Building a Web API 2 project from scratch using OWIN/Katana .NET Part 3: hosting on Helios


In the previous post we discussed how to use OWIN host to self-host a Web API 2 application. We saw how easy and straightforward it was to install the OWIN hosting package with NuGet.

In this post we’ll look at another hosting option: Helios.

Project Helios

Microsoft has introduced a new project called Helios. You can read an elaborate introduction on the relevant MSDN blog page.

In short it is a project to completely remove the necessity of referencing the System.Web package from a .NET web application. Normally if you want to deploy your application on IIS then you’ll need to have System.Web in your list of references. In the previous post we saw how self-hosting is one way to get rid of that dependency.

Helios hosting is a more generic solution. The goal with that project is that you’ll be able to host your application anywhere without having to add System.Web to your project, even on IIS. Note that Helios is still in preview mode, it’s not final yet. It’s not even guaranteed that it will ever reach a production version. Therefore don’t use it in a real-life application.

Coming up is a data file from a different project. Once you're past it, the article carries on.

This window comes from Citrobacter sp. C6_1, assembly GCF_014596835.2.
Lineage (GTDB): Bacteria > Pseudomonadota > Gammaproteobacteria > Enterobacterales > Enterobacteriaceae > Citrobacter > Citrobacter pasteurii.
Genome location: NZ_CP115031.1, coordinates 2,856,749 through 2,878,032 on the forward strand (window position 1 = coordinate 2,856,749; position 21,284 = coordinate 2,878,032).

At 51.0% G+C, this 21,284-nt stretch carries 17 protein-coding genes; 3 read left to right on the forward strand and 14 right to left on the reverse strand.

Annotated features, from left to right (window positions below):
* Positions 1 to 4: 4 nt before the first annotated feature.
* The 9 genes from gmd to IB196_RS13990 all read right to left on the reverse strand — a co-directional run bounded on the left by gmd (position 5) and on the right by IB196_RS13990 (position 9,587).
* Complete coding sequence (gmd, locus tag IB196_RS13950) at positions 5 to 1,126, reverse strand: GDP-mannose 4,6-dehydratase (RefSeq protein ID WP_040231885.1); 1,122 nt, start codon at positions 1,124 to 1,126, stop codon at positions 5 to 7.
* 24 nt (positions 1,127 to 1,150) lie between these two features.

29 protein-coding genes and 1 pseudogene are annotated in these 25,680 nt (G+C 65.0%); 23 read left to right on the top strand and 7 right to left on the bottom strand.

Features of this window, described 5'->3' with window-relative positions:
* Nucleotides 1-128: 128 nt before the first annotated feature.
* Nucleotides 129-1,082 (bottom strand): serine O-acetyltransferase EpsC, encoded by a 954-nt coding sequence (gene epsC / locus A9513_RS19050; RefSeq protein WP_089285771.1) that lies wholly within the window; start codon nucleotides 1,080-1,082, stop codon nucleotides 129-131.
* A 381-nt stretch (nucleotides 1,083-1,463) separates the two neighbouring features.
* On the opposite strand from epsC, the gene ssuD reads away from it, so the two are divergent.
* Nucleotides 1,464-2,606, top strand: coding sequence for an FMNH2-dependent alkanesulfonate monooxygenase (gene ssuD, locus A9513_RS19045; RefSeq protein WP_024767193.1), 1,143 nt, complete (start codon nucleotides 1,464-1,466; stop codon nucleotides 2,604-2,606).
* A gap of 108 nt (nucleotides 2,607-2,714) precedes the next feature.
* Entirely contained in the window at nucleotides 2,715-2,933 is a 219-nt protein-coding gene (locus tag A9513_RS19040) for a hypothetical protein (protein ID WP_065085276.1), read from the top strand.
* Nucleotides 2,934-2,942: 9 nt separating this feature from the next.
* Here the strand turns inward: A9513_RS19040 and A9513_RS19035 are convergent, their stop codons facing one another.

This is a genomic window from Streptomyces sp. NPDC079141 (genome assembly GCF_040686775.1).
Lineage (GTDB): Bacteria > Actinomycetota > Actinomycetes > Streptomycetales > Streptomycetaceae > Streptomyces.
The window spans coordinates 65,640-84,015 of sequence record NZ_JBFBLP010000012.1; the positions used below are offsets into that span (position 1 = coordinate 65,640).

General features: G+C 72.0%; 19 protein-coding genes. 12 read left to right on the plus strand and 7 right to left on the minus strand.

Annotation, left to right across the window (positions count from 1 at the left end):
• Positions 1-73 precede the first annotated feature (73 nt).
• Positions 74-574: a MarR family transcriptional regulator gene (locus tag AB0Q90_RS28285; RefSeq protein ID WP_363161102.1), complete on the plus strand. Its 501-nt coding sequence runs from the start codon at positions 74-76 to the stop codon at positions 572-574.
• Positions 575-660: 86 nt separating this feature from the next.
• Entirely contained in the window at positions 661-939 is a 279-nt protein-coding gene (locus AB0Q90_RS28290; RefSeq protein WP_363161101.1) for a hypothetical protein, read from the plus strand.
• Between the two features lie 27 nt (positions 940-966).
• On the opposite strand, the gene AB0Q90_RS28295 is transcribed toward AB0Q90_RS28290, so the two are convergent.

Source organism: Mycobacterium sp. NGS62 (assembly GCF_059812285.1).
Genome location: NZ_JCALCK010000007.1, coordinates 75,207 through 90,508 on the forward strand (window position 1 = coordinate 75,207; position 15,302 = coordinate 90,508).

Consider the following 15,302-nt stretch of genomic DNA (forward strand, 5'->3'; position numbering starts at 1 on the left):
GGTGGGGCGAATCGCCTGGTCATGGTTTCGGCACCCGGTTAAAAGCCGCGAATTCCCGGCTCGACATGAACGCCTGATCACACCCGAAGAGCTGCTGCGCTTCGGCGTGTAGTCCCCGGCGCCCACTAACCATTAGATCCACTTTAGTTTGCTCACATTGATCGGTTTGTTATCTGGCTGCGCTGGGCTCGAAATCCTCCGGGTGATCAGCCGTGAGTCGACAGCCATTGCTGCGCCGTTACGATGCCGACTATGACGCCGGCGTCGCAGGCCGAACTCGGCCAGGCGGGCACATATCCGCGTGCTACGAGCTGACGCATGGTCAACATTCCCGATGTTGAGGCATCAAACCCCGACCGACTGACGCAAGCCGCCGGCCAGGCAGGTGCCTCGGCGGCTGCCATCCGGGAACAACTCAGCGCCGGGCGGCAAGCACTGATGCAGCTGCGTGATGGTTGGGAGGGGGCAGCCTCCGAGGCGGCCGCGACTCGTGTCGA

Helios can be installed from NuGet but you have to enable packages in a pre-release state:

Install Helois pre-release package from NuGet

If everything goes fine then the Helios package should be installed. If you get the below error message…:

Helios package installation failed

…then it means that you’ll have to update NuGet.

Go to the NuGet for VS2013 download page available here. Install the latest available version which was 2.8.60318.734 at the time of writing this post.

Restart Visual Studio after the installation and make sure you have the correct NuGet package manager installed under the Help, About Microsoft Visual Studio menu:

Current latest package of NuGet PM

Try installing the Helios package again, it should succeed.

And that’s it really, you don’t need to do anything special after this. You can select to run the application on IIS and still remove the System.Web dependency. That is unless you use objects specifically from that package in which case you’ll need System.Web anyway. I don’t know what the future holds for System.Web but if Helios is “for real” then it might be broken up into separate Katana middleware to make .NET web applications leaner.

We’ll diverge from OWIN a little in the next post where we’ll add an asynchronous controller action to our demo app.

View the list of MVC and Web API related posts here.


About Andras Nemes
I'm a .NET/Java developer living and working in Stockholm, Sweden.

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